The University of Southampton
University of Southampton Institutional Repository

Exploitation of noncovalent/dynamic covalent interactions in sensing, self-assembly and membrane transport

Exploitation of noncovalent/dynamic covalent interactions in sensing, self-assembly and membrane transport
Exploitation of noncovalent/dynamic covalent interactions in sensing, self-assembly and membrane transport
This thesis reports the development of several novel chemical sensing systems, self-assembled aggregates, and membrane transporters in which noncovalent and/or dynamic covalent interactions operate.

Perylenebisimide dyes functionalized with boronic acid groups were designed as effective chirality sensors for [alpha]-hydroxy carboxylates. Binding of chiral ?-hydroxy carboxylate guests via boronate ester linkage leads to formation of optically active helical stacks of perylenebisimide dyes in water, giving diagnostic induced circular dichroism signals in the perylene absorption region.

A boronic acid-functionalized pyrene fluorophore forms excimer-emissive stacks upon cooperative binding of fluoride ion and catechol to the boron centre, allowing sensitive sensing of fluoride at ppm levels in aqueous solution which was unprecedented for boronic acids. The stabilization of boron-fluoride adduct in the aggregate and increase of Lewis acidity via catechol binding were proposed responsible for the unprecedented affinity, as supported by control experiments.

A dynamic covalent amphiphile comprised of 4-formylphenylboronic acid and octylamine forms vesicular aggregates selectively with glucose which can bind two boronic acids thus forming “Gemini-type” amphiphiles. The aggregates feature stabilization of imine bond and boronate ester linkage, with the two dynamic covalent bonds working in synergy promoting the formation of each other despite the spatial separation. The system allows selective sensing of glucose against the interference of fructose, for the first time without resorting to any synthesis.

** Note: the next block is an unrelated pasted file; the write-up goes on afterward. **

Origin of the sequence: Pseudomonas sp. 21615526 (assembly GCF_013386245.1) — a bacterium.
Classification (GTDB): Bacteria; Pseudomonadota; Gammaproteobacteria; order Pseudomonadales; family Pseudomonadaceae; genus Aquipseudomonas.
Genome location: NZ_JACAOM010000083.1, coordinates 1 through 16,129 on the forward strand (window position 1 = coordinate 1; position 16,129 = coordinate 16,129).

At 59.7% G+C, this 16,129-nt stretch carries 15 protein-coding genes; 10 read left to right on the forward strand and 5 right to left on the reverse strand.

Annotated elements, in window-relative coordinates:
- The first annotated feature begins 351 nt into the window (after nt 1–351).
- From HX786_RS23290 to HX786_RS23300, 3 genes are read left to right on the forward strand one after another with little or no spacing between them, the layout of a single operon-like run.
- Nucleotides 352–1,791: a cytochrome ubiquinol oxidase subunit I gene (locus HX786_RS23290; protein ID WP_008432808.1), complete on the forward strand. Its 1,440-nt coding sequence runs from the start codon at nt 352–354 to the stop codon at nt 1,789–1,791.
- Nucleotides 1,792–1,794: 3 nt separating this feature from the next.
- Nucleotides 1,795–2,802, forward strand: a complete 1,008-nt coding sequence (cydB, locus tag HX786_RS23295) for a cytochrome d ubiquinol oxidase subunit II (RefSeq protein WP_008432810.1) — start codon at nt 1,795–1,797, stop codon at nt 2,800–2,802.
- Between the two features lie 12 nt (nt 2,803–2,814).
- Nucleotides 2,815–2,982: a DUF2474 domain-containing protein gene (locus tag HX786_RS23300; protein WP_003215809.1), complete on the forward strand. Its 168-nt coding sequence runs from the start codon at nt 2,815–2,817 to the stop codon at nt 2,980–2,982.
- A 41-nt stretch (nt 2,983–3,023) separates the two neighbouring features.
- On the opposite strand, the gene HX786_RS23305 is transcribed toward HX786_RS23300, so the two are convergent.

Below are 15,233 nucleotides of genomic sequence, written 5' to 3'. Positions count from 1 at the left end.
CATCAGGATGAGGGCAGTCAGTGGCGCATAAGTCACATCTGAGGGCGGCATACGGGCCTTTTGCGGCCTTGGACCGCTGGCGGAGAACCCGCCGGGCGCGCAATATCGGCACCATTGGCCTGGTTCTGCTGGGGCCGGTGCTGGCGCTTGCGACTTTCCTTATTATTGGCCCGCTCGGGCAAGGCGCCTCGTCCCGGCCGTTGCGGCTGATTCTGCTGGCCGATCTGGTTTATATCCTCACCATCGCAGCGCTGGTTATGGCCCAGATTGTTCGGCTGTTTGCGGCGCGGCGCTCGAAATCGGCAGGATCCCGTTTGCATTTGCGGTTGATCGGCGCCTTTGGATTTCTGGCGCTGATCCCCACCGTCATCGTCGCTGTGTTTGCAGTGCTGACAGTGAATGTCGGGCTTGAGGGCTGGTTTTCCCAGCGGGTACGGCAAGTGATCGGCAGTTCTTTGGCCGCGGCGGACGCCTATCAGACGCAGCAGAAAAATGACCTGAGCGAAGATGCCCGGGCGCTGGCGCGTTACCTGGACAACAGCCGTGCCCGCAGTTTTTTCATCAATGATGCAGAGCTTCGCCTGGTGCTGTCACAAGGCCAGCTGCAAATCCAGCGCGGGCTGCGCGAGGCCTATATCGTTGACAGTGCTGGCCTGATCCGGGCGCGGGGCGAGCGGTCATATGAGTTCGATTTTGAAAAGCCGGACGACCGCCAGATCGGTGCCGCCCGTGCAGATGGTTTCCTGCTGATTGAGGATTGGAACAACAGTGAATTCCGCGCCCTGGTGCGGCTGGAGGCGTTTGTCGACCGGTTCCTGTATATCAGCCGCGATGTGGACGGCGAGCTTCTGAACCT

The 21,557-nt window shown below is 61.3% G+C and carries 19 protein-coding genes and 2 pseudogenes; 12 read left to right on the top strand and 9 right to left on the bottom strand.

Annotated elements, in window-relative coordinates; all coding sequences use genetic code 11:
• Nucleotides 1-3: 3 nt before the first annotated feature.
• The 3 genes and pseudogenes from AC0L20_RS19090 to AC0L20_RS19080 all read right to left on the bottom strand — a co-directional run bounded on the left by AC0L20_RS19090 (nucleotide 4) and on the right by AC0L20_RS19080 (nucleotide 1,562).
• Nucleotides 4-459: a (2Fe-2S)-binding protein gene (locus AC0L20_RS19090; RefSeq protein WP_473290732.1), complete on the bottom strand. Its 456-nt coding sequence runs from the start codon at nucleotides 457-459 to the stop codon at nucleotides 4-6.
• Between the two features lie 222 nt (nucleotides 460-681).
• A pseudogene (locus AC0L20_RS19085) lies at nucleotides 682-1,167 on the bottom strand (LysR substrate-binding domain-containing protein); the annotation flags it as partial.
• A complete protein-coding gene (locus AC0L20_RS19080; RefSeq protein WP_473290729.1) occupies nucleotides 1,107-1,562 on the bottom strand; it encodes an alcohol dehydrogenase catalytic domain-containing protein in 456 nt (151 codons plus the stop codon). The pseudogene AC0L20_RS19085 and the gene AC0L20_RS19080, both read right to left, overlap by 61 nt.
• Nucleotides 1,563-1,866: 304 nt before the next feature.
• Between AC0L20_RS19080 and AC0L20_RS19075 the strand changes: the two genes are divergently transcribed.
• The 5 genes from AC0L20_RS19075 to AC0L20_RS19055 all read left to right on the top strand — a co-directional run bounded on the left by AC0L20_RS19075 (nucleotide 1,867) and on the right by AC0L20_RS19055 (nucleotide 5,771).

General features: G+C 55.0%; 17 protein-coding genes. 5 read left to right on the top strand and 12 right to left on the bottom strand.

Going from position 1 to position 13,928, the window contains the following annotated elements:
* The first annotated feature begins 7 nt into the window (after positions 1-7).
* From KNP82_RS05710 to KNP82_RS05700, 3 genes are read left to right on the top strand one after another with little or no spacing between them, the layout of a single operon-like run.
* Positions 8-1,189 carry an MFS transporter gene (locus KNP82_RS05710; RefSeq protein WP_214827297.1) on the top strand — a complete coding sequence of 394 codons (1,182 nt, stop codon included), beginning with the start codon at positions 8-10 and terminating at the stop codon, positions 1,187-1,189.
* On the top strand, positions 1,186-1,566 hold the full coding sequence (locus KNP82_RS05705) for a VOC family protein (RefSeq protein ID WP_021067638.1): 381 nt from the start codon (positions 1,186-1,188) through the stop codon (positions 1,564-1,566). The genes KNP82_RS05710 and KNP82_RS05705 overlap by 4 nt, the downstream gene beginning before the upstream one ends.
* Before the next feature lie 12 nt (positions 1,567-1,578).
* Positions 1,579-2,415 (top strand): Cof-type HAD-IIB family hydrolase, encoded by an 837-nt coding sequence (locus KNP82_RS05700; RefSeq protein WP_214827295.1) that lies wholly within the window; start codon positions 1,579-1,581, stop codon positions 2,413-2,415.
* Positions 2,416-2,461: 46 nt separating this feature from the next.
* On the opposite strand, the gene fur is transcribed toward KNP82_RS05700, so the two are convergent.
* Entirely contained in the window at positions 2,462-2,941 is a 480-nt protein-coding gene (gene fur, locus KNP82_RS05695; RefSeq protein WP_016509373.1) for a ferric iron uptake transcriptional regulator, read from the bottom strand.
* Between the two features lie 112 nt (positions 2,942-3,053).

A dynamic covalent approach was employed to transmembrane transport of amino acids by the formation of a three-component assembly. A mixture of a squaramide and a lipophilic and electrophilic aldehyde is shown to synergistically transport glycine across phospholipid vesicle membranes. The transport is proposed to occur via a hydrogen-bonded anionic glycine hemiaminal/imine, with control experiments supporting the role of hemiaminal/imine in the observed facilitated glycine transport

Finally, the issue of electrogenic/electroneutral transport mechanisms and potential proton or hydroxide transport for synthetic anionophores were examined. It is shown that depending on acidity, many synthetic anionophores can facilitate electrogenic proton or hydroxide transport. However, two newly-developed small molecules are shown to promote chloride transport without significant proton/hydroxide transport (pH gradient dissipation) at low concentrations, essentially mimicking the electrogenic cationophore valinomycin. The chloride > proton/hydroxide selective anionophores feature encapsulation of chloride ion via weak hydrogen or halogen bonds.
Wu, Xin
65360fe8-d25a-4652-b7e4-40d513b57e7e
Wu, Xin
65360fe8-d25a-4652-b7e4-40d513b57e7e
Gale, Philip
c840b7e9-6847-4843-91af-fa0f8563d943

(2016) Exploitation of noncovalent/dynamic covalent interactions in sensing, self-assembly and membrane transport. University of Southampton, Faculty of Natural and Environmental Sciences, Doctoral Thesis, 308pp.

Record type: Thesis (Doctoral)

Abstract

This thesis reports the development of several novel chemical sensing systems, self-assembled aggregates, and membrane transporters in which noncovalent and/or dynamic covalent interactions operate.